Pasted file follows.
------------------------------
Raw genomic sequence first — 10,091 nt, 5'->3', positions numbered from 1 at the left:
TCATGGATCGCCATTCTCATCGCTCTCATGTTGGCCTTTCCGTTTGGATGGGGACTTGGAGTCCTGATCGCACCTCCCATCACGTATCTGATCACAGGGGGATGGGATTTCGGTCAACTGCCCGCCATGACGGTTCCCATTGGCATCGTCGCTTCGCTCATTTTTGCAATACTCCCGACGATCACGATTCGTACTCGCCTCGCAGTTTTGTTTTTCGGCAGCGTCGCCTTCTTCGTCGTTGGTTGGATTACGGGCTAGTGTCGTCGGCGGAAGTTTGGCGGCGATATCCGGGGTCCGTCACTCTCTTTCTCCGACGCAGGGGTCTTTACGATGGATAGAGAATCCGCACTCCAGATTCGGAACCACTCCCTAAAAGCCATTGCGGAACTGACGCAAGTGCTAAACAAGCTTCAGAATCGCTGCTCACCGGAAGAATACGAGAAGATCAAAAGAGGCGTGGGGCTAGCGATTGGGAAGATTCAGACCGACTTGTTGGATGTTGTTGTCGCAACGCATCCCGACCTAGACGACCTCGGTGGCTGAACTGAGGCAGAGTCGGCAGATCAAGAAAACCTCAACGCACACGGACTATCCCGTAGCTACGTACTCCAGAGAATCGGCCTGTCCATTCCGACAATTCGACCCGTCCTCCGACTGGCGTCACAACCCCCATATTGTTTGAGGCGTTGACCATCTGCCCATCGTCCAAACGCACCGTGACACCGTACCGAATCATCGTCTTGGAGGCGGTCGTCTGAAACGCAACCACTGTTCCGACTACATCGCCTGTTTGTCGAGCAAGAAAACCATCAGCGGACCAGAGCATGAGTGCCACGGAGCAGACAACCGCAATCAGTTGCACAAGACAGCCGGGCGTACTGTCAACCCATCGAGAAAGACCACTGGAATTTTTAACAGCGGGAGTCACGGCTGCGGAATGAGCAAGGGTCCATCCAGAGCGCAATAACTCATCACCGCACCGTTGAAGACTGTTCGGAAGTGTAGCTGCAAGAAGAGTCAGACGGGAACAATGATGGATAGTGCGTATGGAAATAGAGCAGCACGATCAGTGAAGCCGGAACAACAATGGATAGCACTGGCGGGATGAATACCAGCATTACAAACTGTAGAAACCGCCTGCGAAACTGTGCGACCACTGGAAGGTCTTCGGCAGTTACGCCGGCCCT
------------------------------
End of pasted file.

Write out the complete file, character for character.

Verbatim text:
Raw genomic sequence first — 10,091 nt, 5'->3', positions numbered from 1 at the left:
TCATGGATCGCCATTCTCATCGCTCTCATGTTGGCCTTTCCGTTTGGATGGGGACTTGGAGTCCTGATCGCACCTCCCATCACGTATCTGATCACAGGGGGATGGGATTTCGGTCAACTGCCCGCCATGACGGTTCCCATTGGCATCGTCGCTTCGCTCATTTTTGCAATACTCCCGACGATCACGATTCGTACTCGCCTCGCAGTTTTGTTTTTCGGCAGCGTCGCCTTCTTCGTCGTTGGTTGGATTACGGGCTAGTGTCGTCGGCGGAAGTTTGGCGGCGATATCCGGGGTCCGTCACTCTCTTTCTCCGACGCAGGGGTCTTTACGATGGATAGAGAATCCGCACTCCAGATTCGGAACCACTCCCTAAAAGCCATTGCGGAACTGACGCAAGTGCTAAACAAGCTTCAGAATCGCTGCTCACCGGAAGAATACGAGAAGATCAAAAGAGGCGTGGGGCTAGCGATTGGGAAGATTCAGACCGACTTGTTGGATGTTGTTGTCGCAACGCATCCCGACCTAGACGACCTCGGTGGCTGAACTGAGGCAGAGTCGGCAGATCAAGAAAACCTCAACGCACACGGACTATCCCGTAGCTACGTACTCCAGAGAATCGGCCTGTCCATTCCGACAATTCGACCCGTCCTCCGACTGGCGTCACAACCCCCATATTGTTTGAGGCGTTGACCATCTGCCCATCGTCCAAACGCACCGTGACACCGTACCGAATCATCGTCTTGGAGGCGGTCGTCTGAAACGCAACCACTGTTCCGACTACATCGCCTGTTTGTCGAGCAAGAAAACCATCAGCGGACCAGAGCATGAGTGCCACGGAGCAGACAACCGCAATCAGTTGCACAAGACAGCCGGGCGTACTGTCAACCCATCGAGAAAGACCACTGGAATTTTTAACAGCGGGAGTCACGGCTGCGGAATGAGCAAGGGTCCATCCAGAGCGCAATAACTCATCACCGCACCGTTGAAGACTGTTCGGAAGTGTAGCTGCAAGAAGAGTCAGACGGGAACAATGATGGATAGTGCGTATGGAAATAGAGCAGCACGATCAGTGAAGCCGGAACAACAATGGATAGCACTGGCGGGATGAATACCAGCATTACAAACTGTAGAAACCGCCTGCGAAACTGTGCGACCACTGGAAGGTCTTCGGCAGTTACGCCGGCCCT